21mm. As these were the first-ever steps I took with a CNC, I planned with very conservative parameters for this tool:
S24000rpm, F2800mm/min, Z+=6mm, XY+=85%.
I even ran the first job “in the air” just to make sure I got everything set up right.
I scratched my head when I finally had the stock on machine bed: where could I clamp it? The sides were occupied by the portal, I have a wall at the rear of the machine… So would it be sufficient to only clamp it on the front? And as I was cutting all the way through, should I add another spoilboard below my spoilboard so that I won’t accidentally cut into the machine bed?
I decided that these objections are justified and waited until the weekend was over so I could buy some scrap wood and more double-sided tape.
This is how I clamped: Standard C-clamps at the bottom, double-sided tape at the top. Worked very well.
Before finally mounting the frame to the spoilboard, I leveled it with a “spiral” strategy. It was enough to cut
Z=0.3mm. I used a
14mm face-mill cutter at a speed as low as
S=5500rpm. This job took a long time, almost 30 minutes. The result was a surface as smooth as the original stock’s.
Luckily, in the end it all worked out. Look how clean the cut is! Seems like MDF and sharp endmills are good friends. Note: MDF really needs a good dust collection as it will generate breathtaking amounts of dust when machined.
I’m quite happy with the overall job quality. Every single mount point to machine bed and fence fits OK and the tool-length sensor sits snugly in its cutout.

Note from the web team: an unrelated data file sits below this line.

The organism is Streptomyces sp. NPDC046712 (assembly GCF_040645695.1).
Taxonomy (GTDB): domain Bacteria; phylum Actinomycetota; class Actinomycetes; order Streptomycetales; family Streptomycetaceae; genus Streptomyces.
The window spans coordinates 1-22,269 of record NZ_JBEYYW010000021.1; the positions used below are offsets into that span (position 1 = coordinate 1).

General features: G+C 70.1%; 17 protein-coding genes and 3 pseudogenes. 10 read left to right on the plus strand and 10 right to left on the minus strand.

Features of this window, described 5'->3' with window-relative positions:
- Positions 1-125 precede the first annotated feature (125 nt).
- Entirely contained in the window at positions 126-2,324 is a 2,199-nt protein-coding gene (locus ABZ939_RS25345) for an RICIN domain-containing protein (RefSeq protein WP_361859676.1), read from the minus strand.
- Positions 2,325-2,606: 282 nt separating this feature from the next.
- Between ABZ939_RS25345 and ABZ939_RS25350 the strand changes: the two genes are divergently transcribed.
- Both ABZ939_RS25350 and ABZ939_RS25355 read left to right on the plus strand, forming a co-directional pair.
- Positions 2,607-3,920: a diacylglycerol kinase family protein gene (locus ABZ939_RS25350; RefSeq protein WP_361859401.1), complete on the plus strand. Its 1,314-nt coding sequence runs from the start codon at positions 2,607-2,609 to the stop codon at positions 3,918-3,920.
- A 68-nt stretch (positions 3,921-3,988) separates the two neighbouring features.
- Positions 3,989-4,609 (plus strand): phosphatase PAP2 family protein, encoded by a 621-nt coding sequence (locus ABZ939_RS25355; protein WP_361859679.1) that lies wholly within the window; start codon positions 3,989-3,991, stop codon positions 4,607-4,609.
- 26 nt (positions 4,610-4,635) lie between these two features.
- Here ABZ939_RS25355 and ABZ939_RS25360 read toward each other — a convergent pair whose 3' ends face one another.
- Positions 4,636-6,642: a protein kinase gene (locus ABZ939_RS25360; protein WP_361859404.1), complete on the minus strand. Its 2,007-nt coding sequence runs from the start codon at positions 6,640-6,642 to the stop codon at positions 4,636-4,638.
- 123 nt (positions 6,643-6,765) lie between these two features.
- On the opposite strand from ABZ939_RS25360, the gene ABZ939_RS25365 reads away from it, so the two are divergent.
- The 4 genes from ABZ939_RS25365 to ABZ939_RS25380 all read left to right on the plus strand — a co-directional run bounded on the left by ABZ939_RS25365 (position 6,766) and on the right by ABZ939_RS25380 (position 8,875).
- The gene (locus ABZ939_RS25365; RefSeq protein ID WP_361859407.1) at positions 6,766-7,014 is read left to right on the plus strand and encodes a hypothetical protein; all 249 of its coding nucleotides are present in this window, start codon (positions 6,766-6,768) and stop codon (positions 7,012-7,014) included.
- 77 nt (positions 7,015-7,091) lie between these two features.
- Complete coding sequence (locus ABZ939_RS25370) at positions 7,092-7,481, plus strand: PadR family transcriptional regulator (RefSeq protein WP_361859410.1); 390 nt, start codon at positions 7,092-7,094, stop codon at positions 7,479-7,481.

There are two things to criticize: The endmill I used is very loud and emits an uncomfortable shrieking noise that I even devoted a blog post to. Second, in my CAM tool, I didn’t care enough about milling direction. This way, the CAM decided to do one pass in conventional milling, another one in climb milling direction (it was a full slot as wide as the tool, so for the CAM it’s both climb milling, just the “side” of tool engagement changes). The difference is a very small but noticeable ridge on the fence’s edge.
With this spoilboard, I can process sheets as big as
620mm x 620mm now!
Well, one deficiency left is the tool-length sensor. It protrudes into the working area which is a problem when I want to machine large stocks and have tool changes planned: In this case, I’m using macros for measuring tool length which is why I don’t want to remove the sensor. As an iteration, I could rework the fence so it fully encloses the sensor.